Their life together is one we’ll see repeated throughout the movie: Han and Qi’ra live under a selfish leader (in this case named Proxima) who exploits the downtrodden for their own gain. They have little power, and their only power comes from understanding the rules around which their masters have built their powerhold, and exploiting them. Han and Qi’ra escape, but the plan goes wrong and they are separated on two sides of an Imperial checkpoint. Han may be bold, and he might be able to escape some thugs sent by a crimelord, but he can’t defeat a government. He and Qi’ra are helpless against this immigration border, no amount of clever tricks or violence will stop an army with a wall when it’s government has decided the lives of the people on one side of that wall aren’t good ones. The pain of separating this family is a terrible one, totally morally bankrupt, and it’s hard to imagine how anyone could approve of such things in our own world. And yet, some people thought the Berlin Wall was a good idea.
So now we’re left with Han alone. Unable to survive from here on out, and now alone, he does the thing plenty of poor folks do who need to escape their situation: he joins the military. The cut from Han joining to him fighting in a dark muddy hellscape is one of my favorite things in the movie, and the whole sequence set within the Imperial Military adds more to the Star Wars saga than a lot of things that look more impressive: here we get to see how awful and hollow being in the Empire really is. Officers shout trite propaganda slogans about serving the Empire that they even sound tired of yelling. Soldiers take off time by watching other soldiers get eaten by slaves. Han doesn’t care about the Empire, it’s just another big powerful force that’s trying to press him down. But he’s seen tons of those. It’s nothing special. The difference is its big enough he can get lost in it, and so can other criminals. We’re introduced to Beckett and his crew, impersonating Imperial officers, who exploit the unquestioning nature of the Empire to blend in, and get Han thrown under the bus to survive.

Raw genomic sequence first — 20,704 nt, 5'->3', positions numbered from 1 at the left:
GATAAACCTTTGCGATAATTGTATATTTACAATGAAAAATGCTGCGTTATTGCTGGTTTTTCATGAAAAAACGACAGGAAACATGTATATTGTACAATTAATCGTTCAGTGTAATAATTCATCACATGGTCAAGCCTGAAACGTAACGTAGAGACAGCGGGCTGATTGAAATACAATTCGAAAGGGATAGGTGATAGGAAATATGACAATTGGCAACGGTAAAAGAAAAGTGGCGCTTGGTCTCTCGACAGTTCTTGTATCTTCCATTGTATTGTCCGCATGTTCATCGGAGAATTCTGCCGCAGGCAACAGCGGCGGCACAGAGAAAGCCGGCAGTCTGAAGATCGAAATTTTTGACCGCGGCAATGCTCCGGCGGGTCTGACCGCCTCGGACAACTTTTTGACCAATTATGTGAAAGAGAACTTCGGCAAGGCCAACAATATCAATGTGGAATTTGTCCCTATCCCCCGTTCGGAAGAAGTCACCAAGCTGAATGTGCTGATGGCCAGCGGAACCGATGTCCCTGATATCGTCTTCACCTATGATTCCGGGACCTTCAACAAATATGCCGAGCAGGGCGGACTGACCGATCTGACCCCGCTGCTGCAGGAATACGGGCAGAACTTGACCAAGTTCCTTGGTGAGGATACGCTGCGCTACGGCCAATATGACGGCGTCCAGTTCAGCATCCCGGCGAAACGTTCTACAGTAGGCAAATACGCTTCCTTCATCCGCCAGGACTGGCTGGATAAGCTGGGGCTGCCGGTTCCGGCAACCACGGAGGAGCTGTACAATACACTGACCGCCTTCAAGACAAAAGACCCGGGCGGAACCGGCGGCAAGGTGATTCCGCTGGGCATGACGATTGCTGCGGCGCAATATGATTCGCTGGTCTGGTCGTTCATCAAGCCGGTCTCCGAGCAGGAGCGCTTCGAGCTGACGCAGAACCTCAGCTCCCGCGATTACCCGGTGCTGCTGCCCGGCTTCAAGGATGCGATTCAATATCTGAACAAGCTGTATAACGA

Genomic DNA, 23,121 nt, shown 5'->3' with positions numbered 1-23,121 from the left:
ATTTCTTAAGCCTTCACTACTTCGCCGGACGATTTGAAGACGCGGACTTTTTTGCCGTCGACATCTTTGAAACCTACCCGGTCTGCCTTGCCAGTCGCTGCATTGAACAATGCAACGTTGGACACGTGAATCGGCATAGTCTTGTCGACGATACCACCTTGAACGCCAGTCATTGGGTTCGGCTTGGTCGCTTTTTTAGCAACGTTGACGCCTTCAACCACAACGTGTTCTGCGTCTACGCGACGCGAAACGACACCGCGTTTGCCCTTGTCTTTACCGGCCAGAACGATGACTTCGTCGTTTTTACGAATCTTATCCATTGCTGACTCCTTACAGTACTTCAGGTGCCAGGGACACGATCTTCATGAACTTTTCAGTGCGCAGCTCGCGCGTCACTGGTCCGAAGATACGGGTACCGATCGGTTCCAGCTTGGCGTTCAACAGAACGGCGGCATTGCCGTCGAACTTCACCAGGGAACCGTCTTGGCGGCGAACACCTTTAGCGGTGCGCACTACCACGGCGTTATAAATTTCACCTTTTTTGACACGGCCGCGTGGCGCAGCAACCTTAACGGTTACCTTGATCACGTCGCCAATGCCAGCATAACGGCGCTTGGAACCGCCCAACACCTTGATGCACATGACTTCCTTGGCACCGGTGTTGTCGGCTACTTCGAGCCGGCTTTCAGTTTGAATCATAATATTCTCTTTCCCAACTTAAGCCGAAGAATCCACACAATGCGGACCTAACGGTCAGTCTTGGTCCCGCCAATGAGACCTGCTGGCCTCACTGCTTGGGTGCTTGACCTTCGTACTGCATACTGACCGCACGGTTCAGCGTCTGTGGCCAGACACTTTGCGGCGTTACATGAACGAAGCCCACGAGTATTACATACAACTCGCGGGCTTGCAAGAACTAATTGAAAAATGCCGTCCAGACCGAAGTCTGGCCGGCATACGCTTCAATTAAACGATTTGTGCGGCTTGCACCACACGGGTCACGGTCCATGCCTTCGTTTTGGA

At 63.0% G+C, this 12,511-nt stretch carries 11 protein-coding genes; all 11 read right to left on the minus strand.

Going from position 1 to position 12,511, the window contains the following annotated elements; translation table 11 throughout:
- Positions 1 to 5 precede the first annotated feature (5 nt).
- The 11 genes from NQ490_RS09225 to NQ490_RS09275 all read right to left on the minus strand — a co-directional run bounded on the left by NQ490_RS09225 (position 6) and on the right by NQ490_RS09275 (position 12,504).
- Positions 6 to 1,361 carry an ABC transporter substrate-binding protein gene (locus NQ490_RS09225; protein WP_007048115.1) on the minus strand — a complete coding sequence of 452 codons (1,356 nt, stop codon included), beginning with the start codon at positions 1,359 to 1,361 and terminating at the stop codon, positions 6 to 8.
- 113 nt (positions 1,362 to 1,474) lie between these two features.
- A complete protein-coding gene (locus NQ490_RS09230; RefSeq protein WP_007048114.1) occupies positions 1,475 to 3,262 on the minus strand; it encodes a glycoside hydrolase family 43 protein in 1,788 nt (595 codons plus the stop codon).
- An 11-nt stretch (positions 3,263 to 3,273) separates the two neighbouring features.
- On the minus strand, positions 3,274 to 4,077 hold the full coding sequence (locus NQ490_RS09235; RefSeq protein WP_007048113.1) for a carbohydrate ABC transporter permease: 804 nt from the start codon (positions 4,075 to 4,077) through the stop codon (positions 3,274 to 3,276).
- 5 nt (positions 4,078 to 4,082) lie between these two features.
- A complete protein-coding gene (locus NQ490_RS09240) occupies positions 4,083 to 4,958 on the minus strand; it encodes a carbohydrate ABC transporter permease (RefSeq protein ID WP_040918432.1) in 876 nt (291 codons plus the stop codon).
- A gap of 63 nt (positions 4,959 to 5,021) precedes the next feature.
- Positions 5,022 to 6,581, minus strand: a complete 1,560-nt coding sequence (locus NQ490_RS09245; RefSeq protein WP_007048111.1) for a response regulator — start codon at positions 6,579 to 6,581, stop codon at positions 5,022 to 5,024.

Here is the first turn of the movie, and it’s a nice one. Han has no desire to kill anyone, or to be involved in a war. What the empire is fighting over is invisible to the audience, and Han. But as Han is thrown into a pit to get eaten by a monster, we get the movie’s first real acknowledgement of it’s overarching message. In the pit is a wookie slave, forced to kill and eat imperials who don’t follow the rules. Fighting won’t work, and Han recognizes something here: both he and the wookie are victims of the same shit universe. Even as the wookie beats him up, he convinces the wookie they can escape together, and they do, achieving something neither could have alone. They reach Becket, who is impressed at their moxie, and Han and his new wookie friend Chewbacca escape the empire.